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Cowlishaw Family
The doorstep reminds of the past owner of the premises.

John Cowlishaw was the last headmaster of the old school in the High Street, and at the schoolhouse was born the last of his three sons, Alfred Gervase, who was in due course educated at the school. (Of the other sons, Arthur would eventually make his home in London, and Herbert in Australia.)

After various employments, including a while with Peter Robinson's in London's Regent Street, Alfred was apprenticed to the drapery trade in Bedford. Following his marriage to Natalie Fisher, a court dressmaker, in 1913 he and his wife set up in business in Aylesbury Street as AG Cowlishaw.

Apart from his commercial activities, he would also take a keen interest in birds, winning many trophies - he was among the first in the country to keep blue budgies!

During World War I he served with the Royal Garrison Artillery duties that would sadly inflict deafness and while he was away on military service Mrs Cowlishaw continued to run the family business.

As for their staff, in 1918 Constance Gore began work as an assistant at 2s 6d a week, and would become one of their longstanding employees.

'The Chalet'

In 1937 the family took over a site that had formerly accommodated a bakers on the comer of Aylesbury Street and Denmark Street and here, at 'The Chalet', the dressmaking department run by Mrs Cowlishaw would locally attain a high-class distinction, at one time employing 14 girls.

Meanwhile, Mrs Cowlishaw's only son, Douglas, who had been educated at Bedford Modem school and then served an apprenticeship with Elliston and Cavell Ltd, began a separate business as an outfitters at 7 Bletchley Road, which would continue until the end of June 1940, when he announced his enlistment in the RAFVR. He would subsequently spend four years in the Middle East as an electrician.

As for his only sister, Audrey, in September 1941 she married a member of the RAMC, Ronald Tew, from Petersfield, at St Mary's Church.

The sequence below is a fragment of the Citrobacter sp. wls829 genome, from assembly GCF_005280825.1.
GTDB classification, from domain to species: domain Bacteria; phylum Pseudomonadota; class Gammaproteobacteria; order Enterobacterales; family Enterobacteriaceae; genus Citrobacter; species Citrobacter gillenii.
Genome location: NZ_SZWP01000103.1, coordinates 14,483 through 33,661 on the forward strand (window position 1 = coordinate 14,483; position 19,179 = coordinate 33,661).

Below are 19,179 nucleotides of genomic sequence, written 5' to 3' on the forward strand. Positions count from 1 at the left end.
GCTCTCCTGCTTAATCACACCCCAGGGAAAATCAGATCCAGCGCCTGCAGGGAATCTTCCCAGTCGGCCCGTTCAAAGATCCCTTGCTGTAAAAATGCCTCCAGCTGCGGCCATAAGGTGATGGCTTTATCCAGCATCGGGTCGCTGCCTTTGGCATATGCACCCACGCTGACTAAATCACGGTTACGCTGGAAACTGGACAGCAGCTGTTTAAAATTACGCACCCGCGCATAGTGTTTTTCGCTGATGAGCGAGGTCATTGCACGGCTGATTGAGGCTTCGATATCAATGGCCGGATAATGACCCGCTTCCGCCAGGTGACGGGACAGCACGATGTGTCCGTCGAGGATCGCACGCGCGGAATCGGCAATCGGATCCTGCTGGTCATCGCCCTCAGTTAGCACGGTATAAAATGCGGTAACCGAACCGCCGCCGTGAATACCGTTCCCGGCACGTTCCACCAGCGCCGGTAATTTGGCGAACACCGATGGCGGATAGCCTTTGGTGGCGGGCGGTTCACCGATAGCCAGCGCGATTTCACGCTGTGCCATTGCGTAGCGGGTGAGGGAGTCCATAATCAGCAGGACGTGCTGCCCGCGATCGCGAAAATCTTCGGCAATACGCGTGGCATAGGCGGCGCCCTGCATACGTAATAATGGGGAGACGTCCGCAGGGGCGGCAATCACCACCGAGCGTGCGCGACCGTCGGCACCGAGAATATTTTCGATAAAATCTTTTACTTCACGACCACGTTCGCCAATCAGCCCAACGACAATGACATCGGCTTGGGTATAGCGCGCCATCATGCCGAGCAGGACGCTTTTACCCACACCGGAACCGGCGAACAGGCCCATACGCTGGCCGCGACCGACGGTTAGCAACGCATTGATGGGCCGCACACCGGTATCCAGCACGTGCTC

Sadly, in November of the following year, Alfred's mother, Catherine Amelia, died aged 89, having lived for several years with her son and daughter-in-law.

In 1947, one Saturday towards the end of October at the church of The Holy Child and St Joseph in Bedford, the wedding took place of Douglas Cowlishaw and Joan Catherine Pincher, the eldest daughter of Mr and Mrs H Pincher, of 3 Clifford Avenue.

Bletchley's first war casualty

Joan had originally been engaged to Peter Eric Meadows, the son of Arthur and Nora Meadows, of 'Bradley', Eaton Avenue. But, having at the age of 22 volunteered for service in the Navy as an Ordinary Signalman in the Royal Naval Patrol Service, he would be the first Bletchley man to be killed in the war when, on May 20 1940, HM Trawler Rifnes, the 431 ton trawler to which he had been posted, received a direct hit.

A tennis player for the St. Martin's club and also a keen stamp collector, Peter had been employed before the war on the Bletchley postal staff, but then moved to the Civil Service Engineering Department at Reading, where he would stay for two years. At Reading, he became involved with Toc H, and following his death it was announced by the organisation that a photograph of him wearing naval uniform would be hung in the clubroom. Today he is commemorated on the Lowestoft Naval Memorial.

Honey for the honeymooners

As for Joan, in married life she would live at the Clock House, Little Brickhill, and on the couple's return from honeymoon they unexpectedly received another wedding gift when, on removing some floorboards to re-house a colony of bees, Douglas obtained around 151b of honey. With the attempt to re-house the colony having failed, the boards were then replaced!

Douglas had how added a footwear department to adjoin his business at 9 Bletchley Road, and extensive new additions were added to the rear of the premises in 1960.

The following November, Alfred Cowlishaw died, aged 74, having carried on the Aylesbury Street drapery business following the incapacitation of his wife by a stroke some seven years before.

With Douglas now managing both the stores, Audrey was responsible for the soft furnishings, curtains, and loose cover-making at the Aylesbury Street premises.

Both businesses have long since closed but, though the Aylesbury Street premises now accommodates a cycle shop, the fading lettering on a doorstep reminds of a not-too-distant past.